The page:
|Name||Abbas and Templecombe Church of England Primary School|
|Ofsted Inspection Rating||Requires improvement|
|Inspection Date||23 February 2017|
|Address||School Lane, Templecombe, Somerset, BA8 0HP|
|Religious Character||Church of England|
|Number of Pupils||127 (46% boys 54% girls)|
|Number of Pupils per Teacher||19.6|
|Percentage Free School Meals||13.4%|
|Percentage English is Not First Language||3.1%|
Information about this school
The school meets the requirements for the publication of specified information on its website. The school is considerably smaller than the average-sized primary school. The great majority of pupils come from a White heritage British background. The proportion of pupils who speak English as an additional language is well below average. The proportion of pupils who have special educational needs and/or disabilities is below average. The proportion of disadvantaged pupils eligible for pupil premium funding is below average. The school meets the current floor standards, which are the government’s minimum expectations for attainment and progress for pupils by the end of Year 6. There are five mixed-age classes. Children in the Reception class attend full time. The school operates a breakfast club. The headteacher was appointed for the start of the current school year. At the same time, there was a restructuring of the senior leadership team and changes in the make-up of the governing body. There is an independently run pre-school on the school site. It was not part of this inspection. At the time of the inspection, the headteacher was absent from school through illness.
Summary of key findings for parents and pupils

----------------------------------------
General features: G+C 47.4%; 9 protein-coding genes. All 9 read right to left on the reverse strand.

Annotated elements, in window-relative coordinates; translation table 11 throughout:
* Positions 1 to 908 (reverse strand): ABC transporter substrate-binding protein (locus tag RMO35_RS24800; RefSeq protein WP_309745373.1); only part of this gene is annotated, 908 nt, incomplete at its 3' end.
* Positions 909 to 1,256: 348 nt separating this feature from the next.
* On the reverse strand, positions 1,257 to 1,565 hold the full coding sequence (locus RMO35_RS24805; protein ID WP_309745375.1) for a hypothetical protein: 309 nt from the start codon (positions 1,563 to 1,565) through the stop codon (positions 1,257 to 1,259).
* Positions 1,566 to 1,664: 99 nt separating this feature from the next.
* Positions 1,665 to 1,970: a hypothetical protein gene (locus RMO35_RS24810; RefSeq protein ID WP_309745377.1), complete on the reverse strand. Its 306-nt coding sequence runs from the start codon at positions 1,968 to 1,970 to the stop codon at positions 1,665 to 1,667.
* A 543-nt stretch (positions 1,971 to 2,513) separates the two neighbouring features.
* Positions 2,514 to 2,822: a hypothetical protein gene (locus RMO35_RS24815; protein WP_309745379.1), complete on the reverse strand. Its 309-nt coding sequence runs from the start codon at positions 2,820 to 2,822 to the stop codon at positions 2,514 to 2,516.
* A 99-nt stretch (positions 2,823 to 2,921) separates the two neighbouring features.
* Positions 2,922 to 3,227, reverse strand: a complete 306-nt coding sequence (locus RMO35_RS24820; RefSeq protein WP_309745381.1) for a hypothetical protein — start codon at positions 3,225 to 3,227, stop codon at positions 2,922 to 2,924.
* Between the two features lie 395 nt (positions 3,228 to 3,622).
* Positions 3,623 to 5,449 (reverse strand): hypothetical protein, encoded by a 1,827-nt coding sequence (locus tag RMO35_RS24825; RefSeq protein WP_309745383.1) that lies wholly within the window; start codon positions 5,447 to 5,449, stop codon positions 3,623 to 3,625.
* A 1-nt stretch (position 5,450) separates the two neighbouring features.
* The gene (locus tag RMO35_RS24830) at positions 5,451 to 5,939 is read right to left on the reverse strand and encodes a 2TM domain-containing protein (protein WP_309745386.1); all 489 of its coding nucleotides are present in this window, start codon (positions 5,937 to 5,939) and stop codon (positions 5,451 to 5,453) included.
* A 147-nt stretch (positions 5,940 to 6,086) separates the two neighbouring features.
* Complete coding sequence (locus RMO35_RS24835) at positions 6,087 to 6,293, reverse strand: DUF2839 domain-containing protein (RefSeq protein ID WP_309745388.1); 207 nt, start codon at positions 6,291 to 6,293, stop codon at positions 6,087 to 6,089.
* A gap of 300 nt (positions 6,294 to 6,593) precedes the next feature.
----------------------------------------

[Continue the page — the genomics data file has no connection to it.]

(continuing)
This is a school that requires improvement Pupils’ achievement between Year 1 and Year 6 is not as good as it should be. Not enough pupils make or exceed the expected levels of progress. Disadvantaged pupils, pupils with special educational needs and/or disabilities, middle-attaining pupils and the most able do not reach high enough standards to equip them well enough for moving on at the end of Year 6. Teaching requires improvement because it has not been consistently good enough to ensure that pupils make enough progress over the last few years. There is not enough challenge in writing tasks, especially for the most able, to enable them to achieve to their full potential, especially in subjects other than English. There are insufficiently high expectations of standards of presentation of pupils’ work, including handwriting, which hinders progress. There is insufficient emphasis on developing reasoning skills in mathematics. Staff have not been fully held to account for pupils’ progress in the school. Only recently has there been enough rigour in the leadership’s checking of the quality of teaching and learning to help improve teachers’ skills and confidence, particularly in meeting the needs of a new curriculum. Significant changes in staffing since the previous inspection have adversely affected the school’s ability to promote good progress. The school has the following strengths The new leadership, assisted by governors, has rapidly and significantly improved most aspects of the school. School leaders have the capacity to improve the school further. Pupils benefit from strong spiritual, moral, social and cultural development. Pupils behave well, feel safe and enjoy very good care and support. Parents confirm this. Children in early years make good progress. The leadership has established productive links with parents and with other local schools.